EIRUT: The risk of civil war looms large over the Syria as army defectors increasingly take aim at regime forces and diplomacy fails to resolve the escalating crisis, experts say.
“We are moving down that track and the longer the international community and the Arab League delay (action), the sooner we will be there,” said Salman Shaikh, head of the Brookings Doha Center.
“The continuing intransigence of countries like Russia will only lead us to a situation whereby no one will want to talk the politics and (the Syrians) will start to fight each other,” Shaikh told AFP.
The eight-month revolt in Syria has turned increasingly violent, with the Free Syrian Army, made up of army defectors, mounting a daring attack this week against a military intelligence base near the capital and the opposition becoming more militarised.
The international community, notably Washington, has expressed concern about the use of violence by the opposition, warning it plays into the hands of the regime.
The United Nations is also fearful of civil strife and Syria’s allies in Moscow on Thursday said the previous day’s attack by renegade troops looked like the start of a civil war.
But analysts say that while the risk of such a conflict exists, they did not believe it was imminent.
“The risk for generalised civil war is real though we are not there yet,” said Marwa Daoudy, lecturer at Oxford University’s department of politics and international relations.
And a former French diplomat with long experience in Syria said he believes those leading the revolt against the regime of President Bashar al-Assad were still keen to avoid violence.
The diplomat, who requested anonymity, warned however that the regime, feeling cornered on all sides, was now pushing for the conflict to turn sectarian.
The Syrian government is dominated by the minority Alawite sect, an offshoot of Shiite Islam, while the majority of the population is Sunni Muslim.
“The regime has done so many horrible things that at some point there is the risk of explosion,” the former French diplomat said.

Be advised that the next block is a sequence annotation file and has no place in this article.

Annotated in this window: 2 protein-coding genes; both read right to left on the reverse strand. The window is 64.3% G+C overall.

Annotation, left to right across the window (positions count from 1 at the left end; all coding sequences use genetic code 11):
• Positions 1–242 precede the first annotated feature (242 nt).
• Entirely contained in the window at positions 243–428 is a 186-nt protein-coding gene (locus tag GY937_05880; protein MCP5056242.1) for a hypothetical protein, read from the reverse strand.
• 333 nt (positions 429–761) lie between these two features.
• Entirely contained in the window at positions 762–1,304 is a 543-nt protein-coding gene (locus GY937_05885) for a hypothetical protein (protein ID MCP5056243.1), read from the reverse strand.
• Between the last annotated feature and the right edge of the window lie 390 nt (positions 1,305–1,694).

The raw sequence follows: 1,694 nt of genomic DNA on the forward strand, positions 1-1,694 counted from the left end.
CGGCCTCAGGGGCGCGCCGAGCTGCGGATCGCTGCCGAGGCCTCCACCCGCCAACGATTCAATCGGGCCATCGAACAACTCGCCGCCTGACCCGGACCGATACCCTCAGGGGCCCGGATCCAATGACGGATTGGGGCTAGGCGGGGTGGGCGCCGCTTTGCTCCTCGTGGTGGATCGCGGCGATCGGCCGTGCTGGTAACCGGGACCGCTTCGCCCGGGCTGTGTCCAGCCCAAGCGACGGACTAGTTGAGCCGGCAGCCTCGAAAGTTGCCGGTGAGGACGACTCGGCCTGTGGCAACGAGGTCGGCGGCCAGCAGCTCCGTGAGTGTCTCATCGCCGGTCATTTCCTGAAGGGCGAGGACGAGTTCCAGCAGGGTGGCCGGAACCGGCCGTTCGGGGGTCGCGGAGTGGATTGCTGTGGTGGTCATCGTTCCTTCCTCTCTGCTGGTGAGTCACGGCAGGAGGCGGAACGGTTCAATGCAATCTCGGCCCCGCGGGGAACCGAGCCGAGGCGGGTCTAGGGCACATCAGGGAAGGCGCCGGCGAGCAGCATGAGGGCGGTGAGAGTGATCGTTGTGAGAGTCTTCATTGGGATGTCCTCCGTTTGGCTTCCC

But experts believe that in the event of civil war, the conflict would not necessarily be sectarian but would pit renegade soldiers and the opposition against a regime bent on holding on to power.
“Civil war would not necessarily imply strife between Alawites and Sunnis despite the regime’s attempts to scare the Alawite community with potential future retaliation on the part of the Sunnis,” Daoudy said.
The political opposition, at least for now, has steered clear of taking up arms and pushed for the revolt to remain peaceful.
“We are at a turning point,” Burhan Ghalioun, who heads the Syrian National Council, the largest and most representative opposition group to have emerged since mid-March when the revolt erupted, said on Thursday.
“One path can lead us to freedom and dignity, the other toward a civil war that the regime keeps pushing for in order to undercut the revolution,” Ghalioun, a professor of political sociology in France, added in a statement.
He said sectarian-based kidnappings and killings were already taking place in several parts of Syria, notably in the central city of Homs and in Daraa, to the south.
But experts say that such incidents for now are isolated and it was up to the opposition to stick to the largely peaceful nature of the revolt, despite a crackdown that has left more than 3,500 people dead, according to the UN.
“It is remarkable to what extent the protesters have resisted the efforts of the regime to sow sectarian strife in the country,” Shaikh said.
“Everything that I have heard from the opposition (indicates) a desire, even in the transitional phase, to make sure all minorities” are included in any future government, he added.
“They don’t want an Iraq-like scenario where the (minority) Sunnis woke up one day and found out they had lost everything.”